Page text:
In Your Own Best Interest
From one debtor to another, live and learn.
Plugging the leaks is preferable to continuously bailing.
Solutions exist for many property owners and others who have debts that are draining their finances.
What follows is from my own personal experience, and if learning from my experience helps you, I'm glad.
I have just completed a drastic overhaul of my finances. In the process I lowered the interest rate on my interest payments to 4.375% while eliminating all my credit card debt.
It is foolish to be a slave to what I will call MVD, using the initials of some of the major players in plastic card lending.
For all the convenience MVD offers consumers, their interest rates can be what is actually consuming!
In the process of working on authoring five books, I had resorted to being one of MVD's major consumers, and the debts piling up had interest rates ranging from a low of 4.49% to a high of 24.99%. That high rate (and even some lower ones) is my definition of the biblical term "usury".
I once asked former Utah Governor Michael Leavitt why a very religious state like his allowed interest rates on credit cards to be clearly usurious. He replied that he believed in giving Utahns "the maximum number of choices" for their financial needs.
I suggested to him that, if Utah set reasonable upper limits on what interest rates the credit card companies could charge on cards issued in Utah, credit card users would flock to have a credit card provided by Utah banks; and, Utah would be doing all such users a favor by better protecting credit card users from the extreme fees and rates the MVDs of the world were getting rich from (often to poorly educated consumers who had no idea what they were getting into).
While I still believe that permitting usury in modern times is as repulsive as it was in biblical times, the fact remains that credit card users are left responsible for the consequences of their own choices, just as I was.
When my own financial boat was sinking, I looked to see what I could do to plug the leaks (other than publishing my books so I could simply keep paying off the credit cards over time).
I consulted a bankruptcy attorney and examined the different types of bankruptcies. After going over my debts and finances, he suggested getting the popular Reverse Mortgage.
After looking at the up front charges and the possible end results of taking out a Reverse Mortgage (besides noting that each time I queried the possible lender about the closing costs the costs seemed to edge upward!), I chose to simply refinance the mortgage on my home.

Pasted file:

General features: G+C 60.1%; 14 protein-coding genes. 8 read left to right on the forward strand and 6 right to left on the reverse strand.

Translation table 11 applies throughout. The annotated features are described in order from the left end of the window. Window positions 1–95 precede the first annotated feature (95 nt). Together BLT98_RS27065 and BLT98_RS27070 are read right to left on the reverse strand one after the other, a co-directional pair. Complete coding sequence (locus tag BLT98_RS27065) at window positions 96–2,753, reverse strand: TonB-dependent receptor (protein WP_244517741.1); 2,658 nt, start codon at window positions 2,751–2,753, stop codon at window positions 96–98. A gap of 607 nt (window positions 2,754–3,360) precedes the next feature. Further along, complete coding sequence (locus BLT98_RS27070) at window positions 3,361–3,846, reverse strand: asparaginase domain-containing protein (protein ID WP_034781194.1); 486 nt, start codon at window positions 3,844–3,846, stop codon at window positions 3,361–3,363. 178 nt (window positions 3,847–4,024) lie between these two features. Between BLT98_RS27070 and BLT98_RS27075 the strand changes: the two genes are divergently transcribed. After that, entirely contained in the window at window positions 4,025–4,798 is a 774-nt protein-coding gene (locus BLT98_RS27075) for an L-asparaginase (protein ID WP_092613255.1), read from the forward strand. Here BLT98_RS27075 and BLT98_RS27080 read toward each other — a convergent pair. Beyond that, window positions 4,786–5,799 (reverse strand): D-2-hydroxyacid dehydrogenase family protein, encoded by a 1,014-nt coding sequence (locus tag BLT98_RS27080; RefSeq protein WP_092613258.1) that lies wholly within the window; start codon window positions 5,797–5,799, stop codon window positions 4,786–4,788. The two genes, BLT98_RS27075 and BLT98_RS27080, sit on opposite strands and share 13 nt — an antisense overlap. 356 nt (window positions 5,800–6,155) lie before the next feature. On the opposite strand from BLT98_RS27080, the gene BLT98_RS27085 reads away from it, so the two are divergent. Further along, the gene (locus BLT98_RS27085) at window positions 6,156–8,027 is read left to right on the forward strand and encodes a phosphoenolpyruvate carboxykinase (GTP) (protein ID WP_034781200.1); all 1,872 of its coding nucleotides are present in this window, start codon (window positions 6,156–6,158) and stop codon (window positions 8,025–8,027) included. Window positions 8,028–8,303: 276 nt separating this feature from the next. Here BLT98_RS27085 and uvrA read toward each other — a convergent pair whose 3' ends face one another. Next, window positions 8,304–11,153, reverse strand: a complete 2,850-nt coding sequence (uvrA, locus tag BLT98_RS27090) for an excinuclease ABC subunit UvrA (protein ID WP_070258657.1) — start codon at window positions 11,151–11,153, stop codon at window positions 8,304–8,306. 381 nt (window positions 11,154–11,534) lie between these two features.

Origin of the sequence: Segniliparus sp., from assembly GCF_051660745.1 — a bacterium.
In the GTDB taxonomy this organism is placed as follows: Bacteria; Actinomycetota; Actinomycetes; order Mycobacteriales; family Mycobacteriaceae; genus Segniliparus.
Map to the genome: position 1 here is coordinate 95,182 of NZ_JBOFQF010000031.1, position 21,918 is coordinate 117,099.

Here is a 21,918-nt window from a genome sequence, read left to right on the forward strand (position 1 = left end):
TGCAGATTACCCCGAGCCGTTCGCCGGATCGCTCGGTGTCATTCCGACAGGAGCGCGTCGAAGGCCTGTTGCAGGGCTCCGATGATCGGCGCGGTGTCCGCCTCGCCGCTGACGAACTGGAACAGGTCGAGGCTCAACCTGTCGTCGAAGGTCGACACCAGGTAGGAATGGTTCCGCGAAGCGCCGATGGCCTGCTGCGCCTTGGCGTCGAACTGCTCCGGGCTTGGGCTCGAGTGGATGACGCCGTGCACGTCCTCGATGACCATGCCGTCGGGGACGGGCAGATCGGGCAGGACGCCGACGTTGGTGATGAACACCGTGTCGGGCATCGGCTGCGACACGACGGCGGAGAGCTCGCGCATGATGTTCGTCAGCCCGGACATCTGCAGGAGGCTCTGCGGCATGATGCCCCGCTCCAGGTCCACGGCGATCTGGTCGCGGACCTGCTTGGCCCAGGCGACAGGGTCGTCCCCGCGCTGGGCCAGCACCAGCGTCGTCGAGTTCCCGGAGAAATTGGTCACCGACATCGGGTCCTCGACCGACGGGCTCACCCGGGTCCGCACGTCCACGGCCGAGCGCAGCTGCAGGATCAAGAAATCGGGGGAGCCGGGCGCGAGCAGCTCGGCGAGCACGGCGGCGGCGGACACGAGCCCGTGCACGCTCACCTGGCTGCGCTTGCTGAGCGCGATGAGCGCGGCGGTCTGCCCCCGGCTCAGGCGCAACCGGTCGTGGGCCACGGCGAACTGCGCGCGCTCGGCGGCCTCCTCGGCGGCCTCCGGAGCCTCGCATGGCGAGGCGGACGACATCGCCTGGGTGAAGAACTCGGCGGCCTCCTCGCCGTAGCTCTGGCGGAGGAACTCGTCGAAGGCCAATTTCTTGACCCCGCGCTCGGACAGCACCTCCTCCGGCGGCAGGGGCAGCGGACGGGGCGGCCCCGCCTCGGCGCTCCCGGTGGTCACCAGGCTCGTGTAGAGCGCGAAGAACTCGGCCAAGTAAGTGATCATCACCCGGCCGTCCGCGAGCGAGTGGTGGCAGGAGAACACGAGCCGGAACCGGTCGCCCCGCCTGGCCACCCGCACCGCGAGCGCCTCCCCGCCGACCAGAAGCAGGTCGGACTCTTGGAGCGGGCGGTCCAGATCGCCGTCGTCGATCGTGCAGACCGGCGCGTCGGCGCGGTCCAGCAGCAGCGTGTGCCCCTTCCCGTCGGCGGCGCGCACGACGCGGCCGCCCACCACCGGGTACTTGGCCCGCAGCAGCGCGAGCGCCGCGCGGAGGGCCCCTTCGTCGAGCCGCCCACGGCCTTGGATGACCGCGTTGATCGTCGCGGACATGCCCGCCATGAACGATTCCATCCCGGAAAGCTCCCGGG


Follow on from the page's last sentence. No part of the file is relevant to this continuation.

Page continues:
I found that by doing so the closing costs were lower than those of a Reverse Mortgage, the interest rate was slightly better, and that by doing so I could not only drop the existing rate I was paying on the mortgage, but best of all I could also eliminate all my credit card debts to MVD!
I estimate that doing so is now saving me approximately $3,100.00 per year, while at the same time eliminating the hazards MVD thrives on which come from any possible late payments and their accompanying rate increases.
Yes, my mortgage payments are only some $180 less per month by replacing a mortgage that was due to have a balloon payment in 2019, with a 30 year term on a larger mortgage, but look at the math. When would I have ever been able to pay off MVD at their usurious interest rates, fees, and possible penalties? By contrast, I can now meet all my living expenses and the new mortgage, even If (perish the thought) no one of my book manuscripts sell.
If you are looking at a similar topsy turvy world caused in part by MVD and their peers, take a serious look at where you might have any assets you can tap before they do. Bankruptcy is more difficult than in past years, but it is one alternative for gaining a fresh start. A Reverse Mortgage is another alternative with its own needs for caution.
My own choice was to tap the improved equity in my home. It might be a choice you and others can evaluate, along with looking at other assets.
The best solution for everyone? Don't let MVD and their peers start creating leaks in your financial boat. Never take on more monthly debt than you can handle easily at the end of each month, and never make routine or major purchases using a credit card when a little patience, and an effort to save for such expenses, can permit paying cash.
AND, best of all you will eliminate the stress of being 12 years (or more) a slave to MVD.
© 2014 Demas W. Jasper All rights reserved.